Losing my German

We have been in Ireland for about three months now, and every time I speak to my closest German friend, I notice words slipping away. I was “home” this weekend, so I am feeling better about that again, but it is amazing how quickly it happens.

When we arrived in Ireland in August, our youngest, who was almost two, spoke mostly German. He had started in German Krippe in February of that year and was speaking it all day. His dad speaks German with him as well, so his only English tended to come from me, and sometimes from his older sisters, who mixed languages with the best of them, but were more likely to come out with English than German after seven years in Heidelberg. He did have some English, and understood everything I said, but his first tendency was almost always German.

When I got back from Heidelberg on Sunday, my husband mentioned that we really need to focus on the little one’s German as he was starting to lose it. I had been laughing last week about his sudden strong Irish “R”s, which are even more pronounced than the American ones. But Jan said he was only saying the names of things in his books in English, even if Jan asked him in German. We had thought about switching to the minority language at home approach to bilingualism when we moved to Ireland, but I find it very difficult to switch to speaking German with my children. It just feels unnatural. That leaves Jan to provide it all. They are also going to daycare and Montessori here, which is obviously in English. They talk to Oma and Opa several times a week and watch most DVDs, even Dora, in German, if at all possible.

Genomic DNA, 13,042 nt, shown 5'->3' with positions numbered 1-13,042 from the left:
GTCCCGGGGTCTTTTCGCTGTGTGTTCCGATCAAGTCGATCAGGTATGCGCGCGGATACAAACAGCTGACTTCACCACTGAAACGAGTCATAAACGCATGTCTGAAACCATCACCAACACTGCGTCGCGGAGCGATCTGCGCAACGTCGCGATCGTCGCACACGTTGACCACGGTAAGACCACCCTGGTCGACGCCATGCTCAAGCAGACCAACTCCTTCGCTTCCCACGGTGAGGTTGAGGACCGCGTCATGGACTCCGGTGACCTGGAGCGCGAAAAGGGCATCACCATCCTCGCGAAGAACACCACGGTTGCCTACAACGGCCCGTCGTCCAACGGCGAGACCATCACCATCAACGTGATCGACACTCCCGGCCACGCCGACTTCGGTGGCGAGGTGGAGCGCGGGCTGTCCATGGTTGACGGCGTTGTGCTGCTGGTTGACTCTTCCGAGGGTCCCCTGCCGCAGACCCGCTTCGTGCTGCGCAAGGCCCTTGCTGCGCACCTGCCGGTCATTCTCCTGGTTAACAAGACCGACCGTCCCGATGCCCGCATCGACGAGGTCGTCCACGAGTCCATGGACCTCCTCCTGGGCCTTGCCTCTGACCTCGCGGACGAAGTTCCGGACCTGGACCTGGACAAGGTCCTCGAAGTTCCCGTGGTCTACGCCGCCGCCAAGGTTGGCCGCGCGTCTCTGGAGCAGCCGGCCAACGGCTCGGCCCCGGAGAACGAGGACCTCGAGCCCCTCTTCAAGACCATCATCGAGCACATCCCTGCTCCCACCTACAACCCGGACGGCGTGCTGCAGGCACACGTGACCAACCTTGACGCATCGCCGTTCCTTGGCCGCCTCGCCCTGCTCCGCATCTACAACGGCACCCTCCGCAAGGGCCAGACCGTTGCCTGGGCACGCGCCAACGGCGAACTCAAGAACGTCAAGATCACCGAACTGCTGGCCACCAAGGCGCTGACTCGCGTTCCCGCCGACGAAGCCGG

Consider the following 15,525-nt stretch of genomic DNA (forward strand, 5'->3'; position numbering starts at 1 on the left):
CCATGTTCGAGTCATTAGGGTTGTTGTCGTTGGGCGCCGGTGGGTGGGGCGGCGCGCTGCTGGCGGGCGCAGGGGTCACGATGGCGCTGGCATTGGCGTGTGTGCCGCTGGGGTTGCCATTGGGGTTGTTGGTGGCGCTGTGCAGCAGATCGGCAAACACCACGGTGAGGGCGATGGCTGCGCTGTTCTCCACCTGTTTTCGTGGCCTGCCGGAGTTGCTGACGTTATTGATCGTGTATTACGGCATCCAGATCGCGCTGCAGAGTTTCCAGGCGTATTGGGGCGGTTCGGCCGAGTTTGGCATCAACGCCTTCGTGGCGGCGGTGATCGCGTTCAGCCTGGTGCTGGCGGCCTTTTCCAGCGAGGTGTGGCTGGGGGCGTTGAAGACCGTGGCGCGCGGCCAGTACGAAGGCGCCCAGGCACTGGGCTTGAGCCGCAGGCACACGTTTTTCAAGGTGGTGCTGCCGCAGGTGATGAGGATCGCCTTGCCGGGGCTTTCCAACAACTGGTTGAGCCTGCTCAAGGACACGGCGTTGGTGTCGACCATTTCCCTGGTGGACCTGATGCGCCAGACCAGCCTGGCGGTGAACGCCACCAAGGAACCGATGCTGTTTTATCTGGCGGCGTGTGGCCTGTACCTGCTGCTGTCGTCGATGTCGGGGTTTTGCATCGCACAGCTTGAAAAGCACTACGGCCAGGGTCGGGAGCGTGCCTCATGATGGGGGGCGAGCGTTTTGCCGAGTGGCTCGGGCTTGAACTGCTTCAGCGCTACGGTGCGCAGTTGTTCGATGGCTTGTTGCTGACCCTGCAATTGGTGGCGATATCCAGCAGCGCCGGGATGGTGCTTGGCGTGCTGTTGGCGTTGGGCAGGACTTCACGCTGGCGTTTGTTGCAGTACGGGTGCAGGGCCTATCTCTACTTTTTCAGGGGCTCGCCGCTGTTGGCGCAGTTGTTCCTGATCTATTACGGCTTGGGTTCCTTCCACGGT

The other approach to bilingualism is called one parent one language. We have been using this approach up to now, because I was home more with the kids in Germany and there were more people who spoke English to the kids than just us. The older ones spent their first three and five years in the US, which also helped. They used to fight in German, and still do. The problem is, in Ireland, we only know a few people who speak German, so it is hard to keep up their skills unless we do it. I may have to bite the bullet and start speaking German at home.

I am not so worried about the language skills of the older two. They spend a lot of time communicating with friends in Germany, via Skype, Facebook and Schueler VZ. In the age of Internet, as we all know, the world has become smaller. They chat with their friends on video, message them on Facebook, and post on each other’s walls. The funny slangy German they use with the dialectical spellings puzzles me and makes me laugh at the same time. I think if they spend a couple of weeks out of the year in Germany they will be fine, although it may be that their vocabulary does not expand at age level due to their lack of immersion.

In the end, we will have to see what happens. I will continue to make more effort to speak German to the kids, especially the little ones, even if it feels unnatural. I will make sure we are reading storybooks in German and speaking to Oma and Opa on Skype as often as we can. I will keep you posted!